I think I had better leave all further impressions till next mail as I am too hurried now, so I will shut up this letter which hardly balances the bundle in my pocket. Give my love to the inhabitants of Downlet about whose jolly weeding I have just heard.21 I suppose they will be settled there by this time and will be old inhabitants by the time I come back. I am sorry to hear of George being bad and the unfortunate end of his tour. Would you ask him to write me a few tips about American travel, and thank him for his letters.22

Love to all the rest and goodbye mother for the present. | Your affec son | Leonard Darwin

Footnotes

The date range is based on the dates in Leonard’s letter, and the arrival of the Merope in New Zealand on Sunday 27 September 1874 after leaving Plymouth on 27 June 1874 (G. B. Airy ed. 1881, p. 483). The letter to Leonard Darwin, 25 November 1874, was written in reply.
Henry Spencer Palmer was the head of the British expedition to observe the transit of Venus in New Zealand.
There were 331 immigrants on board the Merope. Between 1871 and 1874, the central government of New Zealand ran a scheme to encourage colonisation in which immigrants could delay contributing to the cost of their passage until they had been in the country for some time. (‘Emigration to Canterbury: shipping lists 1856–74’, christchurchcitylibraries.com/Heritage/Digitised/Emigration/EmbarkationLists/ (accessed 8 July 2013)).
Mrs Foy and her three daughters have not been identified.
Janet Harriette Douglas, wife of Thomas Douglas, was the daughter of Henry John Chitty Harper, bishop of Christchurch, who had fifteen children. Her brother Gerald Samuel Harper was studying medicine at St George’s Hospital, London, with Francis Darwin. Her husband’s acquaintances included Donald Reid and Samuel Butler; N. Thompson has not been identified.
Charles George Tripp had married Ellen Shephard Harper, Janet Douglas’s sister; the letter of introduction was from Mary Anne Ruck.
Joseph Cross was not related to the home secretary, Richard Assheton Cross. Leonard also refers to William Ewart Gladstone and Robert Arthur Talbot Gascoyne-Cecil, third marquess of Salisbury.
The captain of the Merope was Edmund Williams.
The ‘simpering female’ was a Miss Barber, as is revealed later in Leonard’s letter; neither Miss Barber nor Mr Brown have been identified.
Amy Ruck.
Henry Crawford, a lieutenant in the Royal Navy, was an astronomer appointed to assist Palmer in the observation of the transit of Venus (G. B. Airy ed. 1881, p. 483).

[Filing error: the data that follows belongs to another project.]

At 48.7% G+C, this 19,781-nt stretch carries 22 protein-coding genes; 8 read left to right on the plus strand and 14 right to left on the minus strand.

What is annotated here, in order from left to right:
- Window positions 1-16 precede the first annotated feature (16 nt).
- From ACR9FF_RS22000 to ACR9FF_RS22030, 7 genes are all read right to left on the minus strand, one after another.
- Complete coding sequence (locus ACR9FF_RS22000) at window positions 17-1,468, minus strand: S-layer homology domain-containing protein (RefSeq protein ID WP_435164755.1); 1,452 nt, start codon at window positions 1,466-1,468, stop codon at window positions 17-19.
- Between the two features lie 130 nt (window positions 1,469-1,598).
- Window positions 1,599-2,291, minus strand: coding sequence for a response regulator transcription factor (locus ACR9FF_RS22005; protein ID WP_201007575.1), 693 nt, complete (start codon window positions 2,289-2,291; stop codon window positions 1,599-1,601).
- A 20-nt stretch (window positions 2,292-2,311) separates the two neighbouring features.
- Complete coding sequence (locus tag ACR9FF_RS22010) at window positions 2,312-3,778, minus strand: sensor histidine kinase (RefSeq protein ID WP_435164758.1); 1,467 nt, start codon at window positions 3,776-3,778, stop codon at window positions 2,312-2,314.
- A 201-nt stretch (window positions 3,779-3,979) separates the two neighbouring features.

As is made clear later in the letter, Leonard was reading John Stuart Mill’s Principles of political economy; the first edition had appeared in 1848, and the seventh was published in 1871 (Mill 1871).
The comic writer Edward Lear first used the neologism ‘scroobious’ in a limerick published in 1861 (‘There was an old person of Philæ’, Lear 1861); he went on to use it several times with various apparent meanings, including ‘a state of anxiety’ (Lear 2006, p. 498).
See above, n. 7.
In his account of his voyage to New Zealand, Samuel Butler had stated that the Doldrums were not a sunny but a monotonously gloomy place, where the dense clouds seemed to ward off the light, but not the heat, of the sun (Butler 1863, p. 10).
‘The Heathen Chinee’ was the name given to a much reprinted popular poem by Bret Harte, first published in 1870, in which a Chinese labourer was depicted as a card-sharp. Harte intended his poem as a satire on the racism shown towards the Chinese in California, but it served instead to entrench this attitude (see Métraux 2011).
Leonard refers to Mary Anne Barker’s Station life in New Zealand (Barker 1870).
The American expedition to observe the transit of Venus had intended to set up an observatory on the Crozet Islands in the southern Indian Ocean, but this was prevented by bad weather. Instead the Crozet Island team was taken to Tasmania to establish an observatory at Campbelltown. See Keyes 1967, p. 21.
William Rolleston and Julius von Haast.
Palmer set up the Transit Observatory at Burnham, eighteen miles from Christchurch (G. B. Airy ed. 1881, p. 483), but other observing stations were set up in New Zealand; Crawford established a complete observatory in Naseby, Otago, and Palmer also managed several others set up by private residents over a distance of 750 miles (ibid., p. 484). Poor weather, however, resulted in almost total failure of observations in New Zealand.
Francis and Amy Darwin were living in Down Lodge following their marriage on 23 July 1874 (see letter from Emma Darwin to J. B. Innes, 24 June [1874] and n. 5).
George Howard Darwin had to curtail his trip on the Continent because of ill health (see letter from J. V. Carus, 7 July 1874 and n. 1). George and Francis Darwin had travelled in America in 1871 (see Correspondence vol. 19, letter to Asa Gray, 16 July [1871]).

Summary

Describes voyage to New Zealand.

Letter details

Letter no.
DCP-LETT-9517F
From
Leonard Darwin
To
Emma Wedgwood/Emma Darwin
Source of text
DAR 239.1: 2

Please cite as

Darwin Correspondence Project, “Letter no. 9517F,” accessed on 18 April 2019, http://www.darwinproject.ac.uk/DCP-LETT-9517F

Also published in The Correspondence of Charles Darwin, vol. 22

letter